Nuclear weapons, nuclear plants and their components – these are the Kremlin’s favorite topics for saber rattling and terrorizing the civilized world.
One of the most common excuses for the West not to help Ukraine militarily, is that it risks pushing Russia into starting a nuclear war. When, during his Orwellian monologue earlier this week, Russian dictator Vladimir Putin announced his decision to pause Russia’s participation in the New START nuclear arms reduction treaty, it sounded ominous. But that’s arguably far from reality.
Rather, the announcement provides insights into the Kremlin’s weaknesses and carries upsides that strengthen the civilized world’s case against the belligerent state, namely:
1) Russia is further evidencing itself to be the main state sponsor of global – including nuclear – terrorism;
2) The announcement provides a fundamental push for sanctioning the Rosatom State Nuclear Energy Corporation;
3) It empowers the International Atomic Energy Association to clean its house of its Russian agents;
4) It adds pressure on the Budapest Memorandum signatories to guarantee Ukraine’s sovereignty and territorial integrity, particularly France and China who signed guarantees to protect Ukraine in the case Ukraine would face a nuclear threat; and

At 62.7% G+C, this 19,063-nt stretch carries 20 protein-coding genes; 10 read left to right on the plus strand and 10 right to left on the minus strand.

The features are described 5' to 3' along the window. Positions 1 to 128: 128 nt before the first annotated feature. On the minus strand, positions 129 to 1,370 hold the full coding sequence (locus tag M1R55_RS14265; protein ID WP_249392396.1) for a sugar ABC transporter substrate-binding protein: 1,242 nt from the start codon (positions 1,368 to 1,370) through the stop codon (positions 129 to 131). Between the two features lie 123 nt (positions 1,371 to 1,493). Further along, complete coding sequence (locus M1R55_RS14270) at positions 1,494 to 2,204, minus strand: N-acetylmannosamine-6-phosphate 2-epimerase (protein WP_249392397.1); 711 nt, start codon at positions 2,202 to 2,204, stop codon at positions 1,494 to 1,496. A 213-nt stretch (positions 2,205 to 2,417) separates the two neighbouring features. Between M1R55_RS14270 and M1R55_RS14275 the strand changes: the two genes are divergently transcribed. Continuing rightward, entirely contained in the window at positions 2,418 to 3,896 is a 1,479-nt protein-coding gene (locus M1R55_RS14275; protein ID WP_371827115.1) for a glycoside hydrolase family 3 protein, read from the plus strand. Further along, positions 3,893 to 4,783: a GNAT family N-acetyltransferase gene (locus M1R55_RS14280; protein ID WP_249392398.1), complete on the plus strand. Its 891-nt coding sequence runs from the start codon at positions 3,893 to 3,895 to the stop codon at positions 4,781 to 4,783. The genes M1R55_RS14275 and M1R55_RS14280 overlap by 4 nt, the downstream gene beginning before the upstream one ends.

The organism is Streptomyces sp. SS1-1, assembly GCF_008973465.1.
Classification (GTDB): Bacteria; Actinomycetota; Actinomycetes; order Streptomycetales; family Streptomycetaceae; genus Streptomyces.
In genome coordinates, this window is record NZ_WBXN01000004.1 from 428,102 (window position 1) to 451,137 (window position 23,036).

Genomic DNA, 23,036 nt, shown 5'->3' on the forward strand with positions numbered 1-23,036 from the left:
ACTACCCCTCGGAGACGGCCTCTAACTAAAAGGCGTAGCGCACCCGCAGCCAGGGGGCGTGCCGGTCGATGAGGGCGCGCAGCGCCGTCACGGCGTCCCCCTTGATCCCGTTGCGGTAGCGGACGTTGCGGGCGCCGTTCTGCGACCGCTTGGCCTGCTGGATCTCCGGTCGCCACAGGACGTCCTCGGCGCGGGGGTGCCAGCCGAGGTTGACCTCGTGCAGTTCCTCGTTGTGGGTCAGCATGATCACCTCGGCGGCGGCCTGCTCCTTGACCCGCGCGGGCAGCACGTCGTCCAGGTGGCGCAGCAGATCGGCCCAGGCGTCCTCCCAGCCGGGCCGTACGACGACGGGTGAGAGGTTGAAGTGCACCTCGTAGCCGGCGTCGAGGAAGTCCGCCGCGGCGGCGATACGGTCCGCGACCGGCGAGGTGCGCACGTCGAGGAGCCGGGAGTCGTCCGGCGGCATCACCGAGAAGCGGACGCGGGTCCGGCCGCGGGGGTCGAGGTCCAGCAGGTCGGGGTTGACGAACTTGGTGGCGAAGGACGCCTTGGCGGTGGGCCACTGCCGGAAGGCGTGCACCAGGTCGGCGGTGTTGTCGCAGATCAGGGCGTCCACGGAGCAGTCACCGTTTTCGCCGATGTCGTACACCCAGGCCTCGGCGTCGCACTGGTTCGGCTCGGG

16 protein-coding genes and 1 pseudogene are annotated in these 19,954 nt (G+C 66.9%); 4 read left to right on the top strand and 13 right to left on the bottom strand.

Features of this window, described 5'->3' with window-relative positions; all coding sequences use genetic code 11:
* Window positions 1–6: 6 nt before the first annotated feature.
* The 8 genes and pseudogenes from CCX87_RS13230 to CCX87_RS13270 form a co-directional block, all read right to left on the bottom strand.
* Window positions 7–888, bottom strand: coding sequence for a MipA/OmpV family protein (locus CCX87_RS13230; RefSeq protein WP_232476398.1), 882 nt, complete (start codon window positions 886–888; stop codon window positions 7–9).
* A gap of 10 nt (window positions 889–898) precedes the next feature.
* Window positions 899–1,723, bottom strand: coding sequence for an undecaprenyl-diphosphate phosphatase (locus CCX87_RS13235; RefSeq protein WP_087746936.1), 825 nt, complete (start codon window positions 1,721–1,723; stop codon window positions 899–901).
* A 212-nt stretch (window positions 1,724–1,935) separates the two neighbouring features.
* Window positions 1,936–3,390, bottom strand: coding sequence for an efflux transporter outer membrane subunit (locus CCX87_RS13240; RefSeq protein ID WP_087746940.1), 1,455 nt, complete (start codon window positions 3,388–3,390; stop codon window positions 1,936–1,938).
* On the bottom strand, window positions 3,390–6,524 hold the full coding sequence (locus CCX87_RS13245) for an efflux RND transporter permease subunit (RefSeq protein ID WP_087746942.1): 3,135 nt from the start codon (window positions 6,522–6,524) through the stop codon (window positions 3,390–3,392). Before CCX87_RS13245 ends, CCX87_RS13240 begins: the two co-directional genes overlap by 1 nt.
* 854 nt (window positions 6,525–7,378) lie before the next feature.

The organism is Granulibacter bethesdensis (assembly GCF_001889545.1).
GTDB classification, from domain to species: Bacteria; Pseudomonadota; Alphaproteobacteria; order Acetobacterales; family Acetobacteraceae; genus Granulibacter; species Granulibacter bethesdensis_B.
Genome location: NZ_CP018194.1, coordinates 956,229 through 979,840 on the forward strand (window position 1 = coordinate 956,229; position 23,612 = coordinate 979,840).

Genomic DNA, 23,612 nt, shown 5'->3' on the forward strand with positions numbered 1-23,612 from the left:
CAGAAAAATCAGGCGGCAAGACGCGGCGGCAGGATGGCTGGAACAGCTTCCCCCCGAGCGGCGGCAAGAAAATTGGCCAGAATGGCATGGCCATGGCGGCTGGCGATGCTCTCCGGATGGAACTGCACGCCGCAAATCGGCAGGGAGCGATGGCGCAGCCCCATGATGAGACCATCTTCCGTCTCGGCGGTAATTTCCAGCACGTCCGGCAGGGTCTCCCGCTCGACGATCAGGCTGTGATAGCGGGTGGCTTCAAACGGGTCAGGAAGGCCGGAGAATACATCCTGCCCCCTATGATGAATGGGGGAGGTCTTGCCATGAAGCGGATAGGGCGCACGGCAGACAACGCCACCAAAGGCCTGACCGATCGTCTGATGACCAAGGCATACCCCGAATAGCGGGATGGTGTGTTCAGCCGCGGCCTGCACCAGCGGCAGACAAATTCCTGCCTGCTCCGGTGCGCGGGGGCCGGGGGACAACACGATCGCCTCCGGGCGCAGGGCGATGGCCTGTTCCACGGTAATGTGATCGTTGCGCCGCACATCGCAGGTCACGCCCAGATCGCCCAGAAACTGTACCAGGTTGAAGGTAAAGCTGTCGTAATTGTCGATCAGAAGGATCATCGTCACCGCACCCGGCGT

5) It provides members of the freedom-loving world impetus to act in support of Ukraine’s security guarantees.
“New START” is so-called because it is the successor to the 1991 (START I). START I was signed not between Russia and the U.S., but between the U.S. and the Soviet Union. Later that year, the Soviet Union dissipated as a result of the Kremlin’s corruption.
START I was the first treaty that required U.S. and Soviet reductions of strategic nuclear weapons. It entered into force on Dec. 5, 1994, when the five treaty parties, Ukraine, Belarus, Kazakhstan, Russia and the U.S. exchanged instruments of ratification in Budapest. It is also the document which led to the signing of the sorrowful Budapest Memorandum through which the Newly Independent States disarmed in exchange for security guarantees made by Russia, the U.K., the U.S., then later China and France.
To varying degrees, the sovereignty and territorial integrity of these disarmed states is under serious threat, as is the legitimacy of the entire international legal structure.
Russia’s refusal to cooperate in strategic arms reduction is nothing new
In late 1995 and without explanation, Russia cut off bilateral talks aimed at realizing the legal instrument that would permit nuclear data exchange and transparency measures to go forward. This happened during a time of great instability within Russia and the Newly Independent States of the former Soviet Union.
Moscow’s secret services and bandits were impacting the global illegal arms trade. Transdniestria, an illegal Kremlin enclave within Moldova, serves as example of where organized crime was deemed to be funneling radioactive materials to terrorists, particularly the Islamic State of Iraq and Syria (ISIS).